Sunday, May 18, 2008

The Chapter Ends

Well, it's time to close this chapter of my life. What a chapter it has been. I've grown more in the past few years than I have in the rest of my adult life, and I've emerged that person that I always wanted to be. I've renewed my faith in my religion, have gotten to a point of content, and have truly believed in myself and in the goodness of humanity once again.

As I'm reaching this point of being content and pushing out this positive energy, this positive energy attracts someone who's amazing, and someone who I knew over 20 years ago. I went to high school with her; we were acquaintances that were in similar, but always different circles.

We met on an online dating site and didn't realize that we knew one another or went to the same high school until we had been communicating for days. The initial attraction was there and was developing quickly without each of us knowing that we knew each other, but it all gelled -- quite quickly -- once we knew who each of us was.

The strange thing is that I remembered her voice, yet she said we never talked. I remembered it vividly. I also remembered the jacket she wore, although she said that we never talked. I remembered that vividly and remembered the people that she hung around with as well.

Despite the picture that I had in my head of her, she still looked a little different in the picture. When I saw her though, I knew that it was her - she looked the same except she dyed her hair blonde. What did she say to me? "You look exactly the same."

Since seeing each other the first time, we've spent quite a bit of time together. We spent an entire weekend together, away and playing on the beach.

We fit quite well together from every perspective. We have fun like there's no tomorrow, we laugh together, we love together; we are affectionate all the time, and we support one another. We have a true partnership, and the care that we have for one another emanates from us.

You Can Have a Healthy Relationship After A Borderline Relationship

stayed in the relationship with the BPD for a long time because I was afraid that I would never have many of the things that I had with her. With my new partner, I have all of those things and more without any drama, dysfunction or abuse on me. It's all possible, if you do the work and believe in yourself.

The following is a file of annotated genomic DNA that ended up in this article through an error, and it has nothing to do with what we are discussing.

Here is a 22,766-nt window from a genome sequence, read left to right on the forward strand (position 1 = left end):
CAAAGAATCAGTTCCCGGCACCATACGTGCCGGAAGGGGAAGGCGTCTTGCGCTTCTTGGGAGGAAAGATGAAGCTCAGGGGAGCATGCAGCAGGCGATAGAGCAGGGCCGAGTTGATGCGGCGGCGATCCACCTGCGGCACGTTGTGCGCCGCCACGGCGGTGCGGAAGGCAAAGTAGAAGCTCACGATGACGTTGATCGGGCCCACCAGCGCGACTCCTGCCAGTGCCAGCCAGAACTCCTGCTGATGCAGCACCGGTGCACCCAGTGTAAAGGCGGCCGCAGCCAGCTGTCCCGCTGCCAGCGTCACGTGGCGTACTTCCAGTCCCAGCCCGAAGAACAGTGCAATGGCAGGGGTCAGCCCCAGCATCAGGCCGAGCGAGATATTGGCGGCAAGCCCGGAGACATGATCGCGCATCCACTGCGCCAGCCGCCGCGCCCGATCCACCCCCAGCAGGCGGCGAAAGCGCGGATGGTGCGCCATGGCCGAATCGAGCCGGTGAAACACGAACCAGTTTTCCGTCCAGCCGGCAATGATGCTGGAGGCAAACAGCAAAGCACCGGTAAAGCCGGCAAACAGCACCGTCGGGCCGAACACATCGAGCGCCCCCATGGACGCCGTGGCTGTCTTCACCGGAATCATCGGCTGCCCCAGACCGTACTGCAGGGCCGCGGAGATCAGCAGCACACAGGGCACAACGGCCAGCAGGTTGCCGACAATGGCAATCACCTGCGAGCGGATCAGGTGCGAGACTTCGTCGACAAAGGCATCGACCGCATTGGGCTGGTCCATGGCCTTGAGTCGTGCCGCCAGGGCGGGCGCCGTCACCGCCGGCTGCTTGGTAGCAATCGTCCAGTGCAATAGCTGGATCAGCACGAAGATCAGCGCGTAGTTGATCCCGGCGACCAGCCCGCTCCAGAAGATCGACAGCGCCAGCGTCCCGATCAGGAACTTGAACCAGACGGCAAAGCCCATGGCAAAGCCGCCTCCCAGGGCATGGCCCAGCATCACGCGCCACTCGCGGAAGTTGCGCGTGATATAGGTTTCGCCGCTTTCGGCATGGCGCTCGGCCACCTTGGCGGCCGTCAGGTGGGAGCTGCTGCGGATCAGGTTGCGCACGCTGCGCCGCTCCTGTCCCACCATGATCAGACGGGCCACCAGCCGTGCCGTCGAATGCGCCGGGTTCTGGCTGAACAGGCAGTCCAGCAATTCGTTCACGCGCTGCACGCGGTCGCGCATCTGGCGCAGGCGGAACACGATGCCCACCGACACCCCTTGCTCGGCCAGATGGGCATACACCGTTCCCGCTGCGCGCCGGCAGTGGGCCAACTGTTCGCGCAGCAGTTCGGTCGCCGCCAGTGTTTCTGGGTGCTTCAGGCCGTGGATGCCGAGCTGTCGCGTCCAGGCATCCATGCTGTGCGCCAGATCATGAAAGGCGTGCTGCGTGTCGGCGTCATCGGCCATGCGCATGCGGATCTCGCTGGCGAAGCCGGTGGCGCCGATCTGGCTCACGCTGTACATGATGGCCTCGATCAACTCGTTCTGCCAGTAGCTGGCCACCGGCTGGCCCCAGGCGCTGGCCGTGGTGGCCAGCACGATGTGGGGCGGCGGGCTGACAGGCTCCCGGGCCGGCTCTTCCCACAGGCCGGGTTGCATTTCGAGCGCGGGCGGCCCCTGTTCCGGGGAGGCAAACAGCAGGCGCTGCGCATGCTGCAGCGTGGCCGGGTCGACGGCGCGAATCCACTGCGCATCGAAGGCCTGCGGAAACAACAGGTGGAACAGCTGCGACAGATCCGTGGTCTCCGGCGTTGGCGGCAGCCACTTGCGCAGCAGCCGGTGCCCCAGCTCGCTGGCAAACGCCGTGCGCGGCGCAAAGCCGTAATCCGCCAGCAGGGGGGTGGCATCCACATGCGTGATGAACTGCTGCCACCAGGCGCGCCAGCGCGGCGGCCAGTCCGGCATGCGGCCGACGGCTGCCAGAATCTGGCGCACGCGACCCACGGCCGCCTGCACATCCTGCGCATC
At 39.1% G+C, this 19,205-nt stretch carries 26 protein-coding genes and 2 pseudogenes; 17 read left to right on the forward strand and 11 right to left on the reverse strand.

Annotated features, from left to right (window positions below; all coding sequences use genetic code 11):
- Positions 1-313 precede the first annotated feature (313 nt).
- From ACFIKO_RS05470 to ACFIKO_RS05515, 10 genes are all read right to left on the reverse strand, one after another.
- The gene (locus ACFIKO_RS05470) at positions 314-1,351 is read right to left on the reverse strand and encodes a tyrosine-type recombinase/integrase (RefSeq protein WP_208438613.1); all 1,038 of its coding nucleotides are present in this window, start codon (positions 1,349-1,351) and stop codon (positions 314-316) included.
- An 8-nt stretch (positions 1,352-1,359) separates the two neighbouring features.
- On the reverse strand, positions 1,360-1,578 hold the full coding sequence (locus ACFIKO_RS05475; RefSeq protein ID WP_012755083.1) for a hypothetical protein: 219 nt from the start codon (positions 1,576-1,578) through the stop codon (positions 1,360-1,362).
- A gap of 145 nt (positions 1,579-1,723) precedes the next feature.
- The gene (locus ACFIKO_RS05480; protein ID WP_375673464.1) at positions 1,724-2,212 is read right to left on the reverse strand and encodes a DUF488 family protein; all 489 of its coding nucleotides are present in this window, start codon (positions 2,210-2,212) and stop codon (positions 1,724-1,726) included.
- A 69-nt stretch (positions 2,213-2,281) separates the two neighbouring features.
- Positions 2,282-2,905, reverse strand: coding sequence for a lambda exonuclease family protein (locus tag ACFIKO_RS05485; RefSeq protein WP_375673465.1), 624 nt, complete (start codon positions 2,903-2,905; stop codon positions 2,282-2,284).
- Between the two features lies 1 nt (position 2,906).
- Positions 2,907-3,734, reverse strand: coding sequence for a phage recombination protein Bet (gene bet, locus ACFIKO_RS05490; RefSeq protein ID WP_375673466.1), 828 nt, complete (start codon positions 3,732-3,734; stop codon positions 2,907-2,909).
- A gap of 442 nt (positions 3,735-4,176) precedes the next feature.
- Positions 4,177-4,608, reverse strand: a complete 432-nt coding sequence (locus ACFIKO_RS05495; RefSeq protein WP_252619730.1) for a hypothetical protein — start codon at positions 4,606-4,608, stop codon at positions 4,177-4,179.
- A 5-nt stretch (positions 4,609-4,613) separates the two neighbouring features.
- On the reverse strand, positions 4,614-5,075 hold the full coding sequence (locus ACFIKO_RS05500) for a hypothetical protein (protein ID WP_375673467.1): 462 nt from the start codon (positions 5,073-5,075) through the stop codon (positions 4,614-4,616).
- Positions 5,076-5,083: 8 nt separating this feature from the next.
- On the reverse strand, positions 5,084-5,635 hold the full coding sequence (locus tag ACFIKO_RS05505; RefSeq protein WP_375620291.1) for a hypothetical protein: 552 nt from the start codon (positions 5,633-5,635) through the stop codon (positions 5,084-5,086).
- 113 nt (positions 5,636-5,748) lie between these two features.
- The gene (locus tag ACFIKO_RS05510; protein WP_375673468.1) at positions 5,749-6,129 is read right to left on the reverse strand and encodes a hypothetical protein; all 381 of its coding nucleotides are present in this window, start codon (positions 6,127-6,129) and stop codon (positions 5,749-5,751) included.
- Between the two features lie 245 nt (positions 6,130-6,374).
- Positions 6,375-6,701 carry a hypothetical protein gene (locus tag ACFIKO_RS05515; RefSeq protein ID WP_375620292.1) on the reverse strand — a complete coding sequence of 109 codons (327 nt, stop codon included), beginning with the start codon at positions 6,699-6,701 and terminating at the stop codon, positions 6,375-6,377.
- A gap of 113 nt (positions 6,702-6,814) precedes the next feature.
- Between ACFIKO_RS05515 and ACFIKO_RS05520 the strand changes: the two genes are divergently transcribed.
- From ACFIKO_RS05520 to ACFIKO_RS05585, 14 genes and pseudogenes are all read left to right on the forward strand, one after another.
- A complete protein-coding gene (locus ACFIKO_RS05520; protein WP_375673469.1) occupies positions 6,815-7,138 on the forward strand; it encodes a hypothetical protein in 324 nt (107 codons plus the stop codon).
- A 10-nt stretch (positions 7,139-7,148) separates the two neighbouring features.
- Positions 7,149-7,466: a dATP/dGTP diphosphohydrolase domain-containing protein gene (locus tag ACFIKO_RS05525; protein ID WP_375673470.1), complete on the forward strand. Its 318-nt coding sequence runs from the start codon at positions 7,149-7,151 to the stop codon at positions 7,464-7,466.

I believed in myself, and it happened. Anyone who was in a relationship with a partner inflicted with Borderline Personality Disorder can heal themselves and have a functional relationship after their relationship with the BPD, but they must properly heal themselves. It's probably the most difficult process that I've been through, but I now feel much better.

I've replaced most of the bad memories that the BPD had put into my head, but some will still emerge. When they do, I easily clear them and laugh about them quite regularly -- someone should never accuse you of sending text messages when you're going to the bathroom -- that's just silly.

Like I've said before, the relationship made me grow quite a bit. Now, it's time to develop a solid, functional relationship with a wonderful woman that shares my spirit, my soul, my faith, my love of life. We have infinite possibilities together, and we know that. We also have a long road ahead of us before our relationship can be permanent, but we're both optimistic, which is nice.

You can have a quite happy, healthy life after a relationship with a Borderline.

I hope you've enjoyed these journals and the story of this part of my life with a BPD. With that, I bid you adieu.


  1. Congrats Dennis. I hope you keep commenting on WTO : Your comments are always among the best. Me? Still haven't found anyone special. I sued my BPD Ex for Fraud, Breach of Promise, and Intentional Infliction of Emotional Distress (You may recall she abandoned me as I lay gravely ill 1500 miles away from my home.) The lawsuit has resulted in her returning to me over 30 items I had given to her, but not the religious artifact she stole from me while I was away being treated. I occasionally think of her, usually in conjunction with the lawsuit, which is now at the "money" part.

    I do feel better, happier, and stronger without her, although I miss the sex and the companionship. The rest: Forget it!

    She is still with her new boyfriend - a retired 64 year old accounting teacher, who does all their cooking and cleaning. I sort of feel sorry for him, but if he wants her he can have her.

    Life goes on. A better, non-BPD life.

    Take care.

    Lance in Miami

  2. Wow. This reads very well for me. Though I seperated from my BPD girlfriend about three months ago, I still get emails from her accusing me for things. It was and still feels really hard for me to accept what has happened. I am now starting to realize the little chapter in the back of my mind which always knew this would not end in a friendly way. I just still have this sympathy which I thought was sth like love. Because of that it's so good to read that other people have similar problems and I really thank everybody.
    Chris from Germany

  3. I am not to sure. Some of this sounds grim. I am a BPD myself and I have an one dreadful relationship and now I am in another where it seems lots of understanding and working together helps.


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